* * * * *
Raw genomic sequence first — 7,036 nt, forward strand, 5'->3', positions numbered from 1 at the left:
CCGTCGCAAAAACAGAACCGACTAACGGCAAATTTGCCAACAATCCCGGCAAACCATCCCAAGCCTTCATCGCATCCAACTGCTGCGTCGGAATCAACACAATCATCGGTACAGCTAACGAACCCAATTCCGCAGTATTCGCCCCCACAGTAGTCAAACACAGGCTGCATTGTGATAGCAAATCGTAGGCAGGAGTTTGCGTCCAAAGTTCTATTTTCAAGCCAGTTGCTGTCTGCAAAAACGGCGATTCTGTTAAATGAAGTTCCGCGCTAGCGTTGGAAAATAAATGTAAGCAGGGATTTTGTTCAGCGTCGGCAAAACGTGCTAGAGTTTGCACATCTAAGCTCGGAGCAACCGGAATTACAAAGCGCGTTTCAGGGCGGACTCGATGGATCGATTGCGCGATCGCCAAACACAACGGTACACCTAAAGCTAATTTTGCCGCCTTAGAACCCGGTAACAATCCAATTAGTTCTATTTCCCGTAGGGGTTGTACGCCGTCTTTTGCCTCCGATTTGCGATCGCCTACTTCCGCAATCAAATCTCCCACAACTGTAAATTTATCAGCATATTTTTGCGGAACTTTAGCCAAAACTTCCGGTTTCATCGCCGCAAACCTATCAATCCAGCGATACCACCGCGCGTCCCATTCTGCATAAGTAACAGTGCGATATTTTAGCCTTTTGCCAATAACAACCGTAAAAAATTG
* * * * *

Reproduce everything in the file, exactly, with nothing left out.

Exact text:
Raw genomic sequence first — 7,036 nt, forward strand, 5'->3', positions numbered from 1 at the left:
CCGTCGCAAAAACAGAACCGACTAACGGCAAATTTGCCAACAATCCCGGCAAACCATCCCAAGCCTTCATCGCATCCAACTGCTGCGTCGGAATCAACACAATCATCGGTACAGCTAACGAACCCAATTCCGCAGTATTCGCCCCCACAGTAGTCAAACACAGGCTGCATTGTGATAGCAAATCGTAGGCAGGAGTTTGCGTCCAAAGTTCTATTTTCAAGCCAGTTGCTGTCTGCAAAAACGGCGATTCTGTTAAATGAAGTTCCGCGCTAGCGTTGGAAAATAAATGTAAGCAGGGATTTTGTTCAGCGTCGGCAAAACGTGCTAGAGTTTGCACATCTAAGCTCGGAGCAACCGGAATTACAAAGCGCGTTTCAGGGCGGACTCGATGGATCGATTGCGCGATCGCCAAACACAACGGTACACCTAAAGCTAATTTTGCCGCCTTAGAACCCGGTAACAATCCAATTAGTTCTATTTCCCGTAGGGGTTGTACGCCGTCTTTTGCCTCCGATTTGCGATCGCCTACTTCCGCAATCAAATCTCCCACAACTGTAAATTTATCAGCATATTTTTGCGGAACTTTAGCCAAAACTTCCGGTTTCATCGCCGCAAACCTATCAATCCAGCGATACCACCGCGCGTCCCATTCTGCATAAGTAACAGTGCGATATTTTAGCCTTTTGCCAATAACAACCGTAAAAAATTG